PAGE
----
Lyle S, Pinder RJ, Mallinson C, 2011, A multi-disciplinary approach to improving blood transfusion practice in paediatric scoliosis correction surgery, Association of Surgical Trainees Annual Conerence 2011
Introduction: Spinal correction surgery is associated with significant perioperative blood loss, often necessitating transfusion. Given the potential risks of blood transfusion we have introduced a pathway with the aim of reducing transfusion requirements. Method: A Spinal Surgery Care Pathway was developed. Its implementation involved a multi-disciplinary programme of several different interventions: nurse-led clinics allowing pre-operative haemoglobin levels to be optimised; intra operative cell-salvage, and a transfusion criteria awareness programme. The records of all paediatric patients undergoing spinal correction surgery between 2000 and 2010 were reviewed: haemoglobin levels; blood products administered; demographic and surgical details were recorded. Results: Data from 466 patients were analysed: 166 from before introduction of the pathway and 300 after. The proportion of patients undergoing transfusion dropped from 69.3% to 16.7% (p <0.0001), risk ratio 0.24 (95% CI 0.18 - 0.32). Where transfusion was required, the mean volume transfused fell from 8.2 to 4.5 units (p<0.001). Discussion: Implementation of this multifaceted pathway has significantly reduced blood product requirements. In addition to the reduction in morbidity this is likely to have implications upon length of stay and cost. We propose that other units undertaking such surgery consider the use of a similar pathway.
Pinder RJ, Fear NT, Wessely S, et al., 2010, Mental Health Care Provision in the U.K. Armed Forces, MILITARY MEDICINE, Vol: 175, Pages: 805-810, ISSN: 0026-4075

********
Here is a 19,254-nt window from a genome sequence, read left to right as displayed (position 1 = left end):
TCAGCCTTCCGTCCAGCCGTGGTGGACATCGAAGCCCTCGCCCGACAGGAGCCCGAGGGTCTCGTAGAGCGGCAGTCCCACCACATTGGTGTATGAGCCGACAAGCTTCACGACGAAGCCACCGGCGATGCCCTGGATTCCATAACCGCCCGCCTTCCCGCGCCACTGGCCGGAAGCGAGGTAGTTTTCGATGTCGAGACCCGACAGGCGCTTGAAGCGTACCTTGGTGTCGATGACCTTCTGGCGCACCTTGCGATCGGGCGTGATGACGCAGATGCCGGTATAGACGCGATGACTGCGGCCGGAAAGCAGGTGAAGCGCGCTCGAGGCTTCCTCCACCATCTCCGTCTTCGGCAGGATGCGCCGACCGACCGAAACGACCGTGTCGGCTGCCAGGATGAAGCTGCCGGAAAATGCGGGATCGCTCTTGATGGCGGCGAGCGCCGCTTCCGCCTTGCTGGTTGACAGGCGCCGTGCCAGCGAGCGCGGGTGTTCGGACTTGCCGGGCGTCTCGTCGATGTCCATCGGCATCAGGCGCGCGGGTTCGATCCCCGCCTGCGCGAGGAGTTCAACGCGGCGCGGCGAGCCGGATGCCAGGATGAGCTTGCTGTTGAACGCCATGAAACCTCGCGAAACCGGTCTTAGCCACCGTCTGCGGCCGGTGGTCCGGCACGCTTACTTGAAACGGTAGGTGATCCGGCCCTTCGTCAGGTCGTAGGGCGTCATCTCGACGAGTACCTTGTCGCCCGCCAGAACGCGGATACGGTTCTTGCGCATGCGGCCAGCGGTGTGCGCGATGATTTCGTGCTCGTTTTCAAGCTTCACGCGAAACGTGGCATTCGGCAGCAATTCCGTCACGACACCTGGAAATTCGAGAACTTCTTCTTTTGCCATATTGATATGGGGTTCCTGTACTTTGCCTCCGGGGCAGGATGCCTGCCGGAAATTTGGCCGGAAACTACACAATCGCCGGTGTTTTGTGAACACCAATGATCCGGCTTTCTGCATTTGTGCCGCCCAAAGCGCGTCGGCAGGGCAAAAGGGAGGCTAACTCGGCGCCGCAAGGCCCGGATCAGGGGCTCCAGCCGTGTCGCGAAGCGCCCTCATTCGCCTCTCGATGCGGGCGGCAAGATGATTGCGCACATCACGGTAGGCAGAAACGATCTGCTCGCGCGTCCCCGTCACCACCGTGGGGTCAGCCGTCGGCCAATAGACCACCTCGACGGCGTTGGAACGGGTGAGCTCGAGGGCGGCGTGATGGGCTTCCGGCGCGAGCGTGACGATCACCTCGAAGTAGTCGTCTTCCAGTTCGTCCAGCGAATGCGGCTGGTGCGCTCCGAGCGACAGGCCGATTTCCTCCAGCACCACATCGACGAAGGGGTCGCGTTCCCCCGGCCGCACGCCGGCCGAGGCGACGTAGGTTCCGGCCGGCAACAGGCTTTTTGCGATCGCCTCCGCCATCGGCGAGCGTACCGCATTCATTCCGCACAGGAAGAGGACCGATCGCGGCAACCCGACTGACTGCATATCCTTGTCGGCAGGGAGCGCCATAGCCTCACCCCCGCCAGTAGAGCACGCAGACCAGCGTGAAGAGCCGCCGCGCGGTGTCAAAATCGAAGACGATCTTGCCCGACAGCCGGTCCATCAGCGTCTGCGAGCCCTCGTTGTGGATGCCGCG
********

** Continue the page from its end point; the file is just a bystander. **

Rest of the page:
Power C, Saour S, Geh J, et al., 2009, Fibrin Glue spray reduces split skin graft donor site morbidity, 15th World Congress of the International Conference for Plastic Reconstructive and Aesthetic Surgery
Pattanayak R, Pinder RJ, Mallinson C, 2009, Audit of blood usage in spinal correction surgery- Guy's and St Thomas' Experience, Association of Paediatric Anaesthetists Annual Scientific Meeting, 2009
Pinder RJ, Murphy D, Hatch SL, et al., 2009, A mixed method analysis of the perceptions of themedia by members of the British Forces during the Iraq War, Armed Forces and Society, Vol: 36, Pages: 131-152
Little is known about service personnel’s perceptions of the media’s coverage of war and its impact on the personnel and their families. Using data collected from a major cohort study of the British Armed Forces, this article examines perceptions of the coverage of the Iraq War among British personnel deployed during the 2003 invasion of Iraq (Operation Telic 1). It draws on the theories of media’s effects and gauges whether hostile media effect or assimilation bias effect takes precedence. The authors qualitatively analyzed the responses of 200 military personnel regarding their perceptions of the media and supplemented this by further quantitative analysis. This led the authors to identify concerns that the media coverage was unsuitable, inaccurate, and too immediate; however, in some cases, coverage was considered beneficial. The importance of the family to those deployed and the extent to which media coverage can affect morale make the military family an important media audience.
Chandler AG, Pinder RJ, Netsch T, et al., 2008, Correction of misaligned slices in multi-slice cardiovascular magnetic resonance using slice-to-volume registration, JOURNAL OF CARDIOVASCULAR MAGNETIC RESONANCE, Vol: 10, ISSN: 1097-6647
Rubin GJ, Page L, Morgan O, et al., 2007, Public information needs after the poisoning of Alexander Litvinenko with polonium-210 in London: cross sectional telephone survey and qualitative analysis, BRITISH MEDICAL JOURNAL, Vol: 335, Pages: 1143-1146B, ISSN: 0959-8146
Chandler AG, Pinder RJ, Netsch T, et al., 2006, Correction of misaligned slices in multi-slice MR cardiac examinations using slice-to-volume registration, IEEE International Symposium on Biomedical Imaging, Pages: 474-477